2. be yourself - ask for forgiveness, not for permission
I learnt this one early on at McGill Athletics, but it became a way of life for me at Relate. I was considered a newbie to most in the sport world, which meant that I brought different ideas and reference points that weren’t always welcomed, so I had to troubleshoot and improvise. I tried for so long twist and bend to contort myself into someone that I simply wasn’t until I learnt to just be myself and trust that I knew what I was doing. At the end of the day, all you have is your integrity, so acting on what you know is right despite what anyone else tries to tell you is key. The world is much smaller than you think, so your reputation will always precede you - I have had people from ten years ago when I was an intern come back into my life now and I’m so grateful that I can say with full confidence I need not worry about their opinions of me, because I know I showed up then, like I show up now.
3. your mental and physical health must be a priority
This deserves its own book. As I mentioned, I got sucked into the prime of hustle culture, which sent me down a long, sad, anxious path, and I’m still here trying to find the right balance. It’s a weird feeling when your brain never turns off. It occurred to me recently that I actually have no recollection of what I used to do on my evenings and weekends before I started Relate, and that’s a really bad sign. This pandemic has allowed me to get back to my creative side, which sparked something inside of me and brought me so much joy. I used to draw and paint and design, and it was so freeing to be able to get back into that. I also started to take ‘no tech’ vacations, where I let myself be 100% inaccessible for a few days so that I could give my brain a break…you really do learn a lot about yourself when you sit in silence. In September of 2018, I developed anxiety, and that really flipped my world upside down. Everything changed – I lost my dog, my business partner, money and a relationship – and as a result, I would overthink everything. A client noticed that something was up and that sent me into a spiral. I’d be awake at night obsessing over something so meaningless yet it carried the weight of the world. I gained weight, developed health problems, lost all confidence in myself and ultimately questioned why I ever took the leap into entrepreneurship. It was bad, but then I got better. I had to learn to set boundaries for myself. I built a morning routine that brings me so much joy each and every single day. I’m still very much a work in progress when it comes to my mental and physical health, but it’s something I try to work at each and every day because without it, I’d have nothing.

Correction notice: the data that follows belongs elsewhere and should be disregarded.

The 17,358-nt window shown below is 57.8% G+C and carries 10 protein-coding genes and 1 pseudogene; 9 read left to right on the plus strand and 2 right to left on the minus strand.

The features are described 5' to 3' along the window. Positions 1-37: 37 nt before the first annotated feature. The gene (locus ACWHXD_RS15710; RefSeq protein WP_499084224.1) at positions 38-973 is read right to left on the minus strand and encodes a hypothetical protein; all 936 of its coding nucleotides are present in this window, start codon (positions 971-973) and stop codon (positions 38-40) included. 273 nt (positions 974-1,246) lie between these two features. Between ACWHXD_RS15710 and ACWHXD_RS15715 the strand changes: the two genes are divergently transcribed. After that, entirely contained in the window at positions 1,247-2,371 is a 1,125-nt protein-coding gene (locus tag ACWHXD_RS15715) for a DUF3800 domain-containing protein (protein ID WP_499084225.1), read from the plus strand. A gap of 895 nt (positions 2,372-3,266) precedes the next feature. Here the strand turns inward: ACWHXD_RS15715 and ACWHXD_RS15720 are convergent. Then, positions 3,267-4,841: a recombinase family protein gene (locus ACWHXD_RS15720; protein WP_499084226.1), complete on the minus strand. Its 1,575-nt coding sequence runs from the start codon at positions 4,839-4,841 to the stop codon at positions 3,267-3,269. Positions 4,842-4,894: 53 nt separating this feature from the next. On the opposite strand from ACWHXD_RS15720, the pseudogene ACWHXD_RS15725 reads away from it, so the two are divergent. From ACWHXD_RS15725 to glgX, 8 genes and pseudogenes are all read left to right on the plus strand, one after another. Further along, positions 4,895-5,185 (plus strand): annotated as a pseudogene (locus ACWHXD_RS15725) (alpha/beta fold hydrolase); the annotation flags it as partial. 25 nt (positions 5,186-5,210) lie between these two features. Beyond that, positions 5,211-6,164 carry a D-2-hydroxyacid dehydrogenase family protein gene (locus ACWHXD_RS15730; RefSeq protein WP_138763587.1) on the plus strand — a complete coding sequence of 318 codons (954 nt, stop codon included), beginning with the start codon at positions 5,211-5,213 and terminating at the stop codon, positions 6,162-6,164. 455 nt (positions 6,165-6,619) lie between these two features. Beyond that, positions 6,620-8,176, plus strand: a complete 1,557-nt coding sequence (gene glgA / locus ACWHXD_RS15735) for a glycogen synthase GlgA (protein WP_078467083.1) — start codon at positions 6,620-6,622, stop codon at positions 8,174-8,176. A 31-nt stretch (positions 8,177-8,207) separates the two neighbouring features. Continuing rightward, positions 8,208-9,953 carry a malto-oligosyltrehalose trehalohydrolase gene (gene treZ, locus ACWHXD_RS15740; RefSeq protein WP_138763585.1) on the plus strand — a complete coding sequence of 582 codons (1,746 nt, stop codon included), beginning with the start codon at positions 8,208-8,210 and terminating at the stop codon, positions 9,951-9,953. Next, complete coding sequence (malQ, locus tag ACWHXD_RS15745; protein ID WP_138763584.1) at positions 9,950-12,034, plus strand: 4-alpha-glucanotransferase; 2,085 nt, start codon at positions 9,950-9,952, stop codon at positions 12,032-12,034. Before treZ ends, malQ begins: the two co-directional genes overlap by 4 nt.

4. say yes and figure it out later
I’m here to confirm that Imposter Syndrome is real. I remember having a conversation with a student-athlete in my office at McGill who was panicked about their career choices and what their next step was. I felt for him and that worry I knew all too well. I said to him ‘Hey look, my name is on the door and I’m about to quit a cushy university job to jump in to entrepreneurship and I STILL have no idea what I’m really doing, but if you trust your gut and say yes, it’ll work itself out’. I keep a copy of our second “proposal” that we did for a client just to keep me humble – it was so awful, we had no idea what we were doing, but we were trying. There’s not a chance we would have gotten where we are today had we not kept getting ourselves into new and intimidating situations – you have to fail to learn. I look back on our strategic plans and 5-year goals for Relate and I am proud to say that we didn’t accomplish some of them – for example, we wanted to pursue an international agency model and have lots of staff, with working on opening more offices. That is absolutely the opposite of where we want to be now, mostly because we were pursuing what we thought we should be, not what we wanted to be. It’s ok to change course, it’s ok to think you want something and go down that path only to realize it’s not for you, it’s all part of the learning process!
5. slow down and smell the roses
Today is a perfect example of how I am still learning how to do this. Hitting 5 years was a huge goal of mine, and I barely even realized it was approaching or gave myself much time to savour it. Because it’s Covid and we’re even on a curfew in Quebec, I treated myself to a decadent cake because why not? I think oftentimes its easy to get so caught up in keeping your head above water, that you miss the things that are right in front of you. There have been so many instances where I have to stop myself and say ‘Hey! You did this! Or hey! Look at where you are and what you’ve done and who you’ve met and where you’ve gone’. Being able to go with the flow is really important as an entrepreneur, but it’s just as important to ensure that you slow yourself down to recognize your accomplishments and celebrate your wins. You really have to ask yourself what you’re doing this all for if you’re not going to ensure that you savour all the good stuff.
So, here's to another five years of sport philanthropy, lessons learned and continued growth!